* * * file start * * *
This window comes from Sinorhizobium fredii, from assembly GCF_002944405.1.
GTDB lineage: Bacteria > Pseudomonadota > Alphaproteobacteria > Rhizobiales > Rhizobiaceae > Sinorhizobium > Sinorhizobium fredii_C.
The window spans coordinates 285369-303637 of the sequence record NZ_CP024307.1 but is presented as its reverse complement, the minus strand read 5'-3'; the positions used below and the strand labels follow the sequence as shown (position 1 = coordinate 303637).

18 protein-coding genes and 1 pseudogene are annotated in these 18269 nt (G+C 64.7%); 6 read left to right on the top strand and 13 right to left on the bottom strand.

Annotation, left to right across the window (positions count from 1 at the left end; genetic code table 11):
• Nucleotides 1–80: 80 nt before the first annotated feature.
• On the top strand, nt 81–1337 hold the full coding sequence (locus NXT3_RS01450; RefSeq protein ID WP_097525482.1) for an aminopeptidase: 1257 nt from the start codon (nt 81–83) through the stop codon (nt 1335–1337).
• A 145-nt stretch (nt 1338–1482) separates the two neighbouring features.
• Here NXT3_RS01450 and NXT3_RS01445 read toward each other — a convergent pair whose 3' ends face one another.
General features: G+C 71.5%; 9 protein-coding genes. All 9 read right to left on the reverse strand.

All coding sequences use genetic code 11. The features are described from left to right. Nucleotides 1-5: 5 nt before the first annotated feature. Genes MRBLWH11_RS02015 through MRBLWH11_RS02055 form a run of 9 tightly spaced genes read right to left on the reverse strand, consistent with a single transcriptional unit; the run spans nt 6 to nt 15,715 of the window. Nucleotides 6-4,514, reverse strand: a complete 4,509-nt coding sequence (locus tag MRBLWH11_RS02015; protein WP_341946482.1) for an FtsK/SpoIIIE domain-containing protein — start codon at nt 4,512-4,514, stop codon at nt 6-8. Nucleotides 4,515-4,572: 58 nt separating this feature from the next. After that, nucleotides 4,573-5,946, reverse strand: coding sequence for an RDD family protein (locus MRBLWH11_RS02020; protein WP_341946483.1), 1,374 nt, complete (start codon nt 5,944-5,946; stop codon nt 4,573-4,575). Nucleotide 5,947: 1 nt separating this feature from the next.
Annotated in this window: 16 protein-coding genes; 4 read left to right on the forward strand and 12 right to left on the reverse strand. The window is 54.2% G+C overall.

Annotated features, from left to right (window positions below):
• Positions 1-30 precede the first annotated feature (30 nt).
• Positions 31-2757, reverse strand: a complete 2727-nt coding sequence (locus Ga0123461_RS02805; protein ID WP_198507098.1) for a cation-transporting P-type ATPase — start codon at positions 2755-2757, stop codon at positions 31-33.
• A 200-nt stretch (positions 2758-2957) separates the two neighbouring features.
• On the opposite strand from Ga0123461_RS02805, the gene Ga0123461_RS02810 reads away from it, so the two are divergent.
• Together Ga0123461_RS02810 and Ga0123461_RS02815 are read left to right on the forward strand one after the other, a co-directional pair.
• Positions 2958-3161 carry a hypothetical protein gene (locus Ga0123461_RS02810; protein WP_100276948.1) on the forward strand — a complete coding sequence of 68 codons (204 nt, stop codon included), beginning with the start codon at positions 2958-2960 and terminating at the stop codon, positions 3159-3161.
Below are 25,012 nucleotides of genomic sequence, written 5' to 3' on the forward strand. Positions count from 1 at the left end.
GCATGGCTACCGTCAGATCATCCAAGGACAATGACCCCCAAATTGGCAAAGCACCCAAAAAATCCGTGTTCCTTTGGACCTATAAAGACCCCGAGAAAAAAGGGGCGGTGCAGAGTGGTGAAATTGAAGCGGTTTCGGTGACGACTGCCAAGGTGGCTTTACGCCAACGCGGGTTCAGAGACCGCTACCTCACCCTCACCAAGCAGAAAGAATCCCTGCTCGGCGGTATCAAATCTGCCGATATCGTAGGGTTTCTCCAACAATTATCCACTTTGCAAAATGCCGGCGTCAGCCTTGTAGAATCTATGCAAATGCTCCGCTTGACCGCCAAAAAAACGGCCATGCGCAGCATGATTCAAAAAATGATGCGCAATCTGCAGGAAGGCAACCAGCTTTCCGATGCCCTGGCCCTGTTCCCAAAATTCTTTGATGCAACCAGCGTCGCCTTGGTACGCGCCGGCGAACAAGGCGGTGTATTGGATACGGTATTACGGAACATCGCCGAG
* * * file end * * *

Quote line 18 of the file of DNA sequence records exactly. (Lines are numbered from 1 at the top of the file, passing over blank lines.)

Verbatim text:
• Together Ga0123461_RS02810 and Ga0123461_RS02815 are read left to right on the forward strand one after the other, a co-directional pair.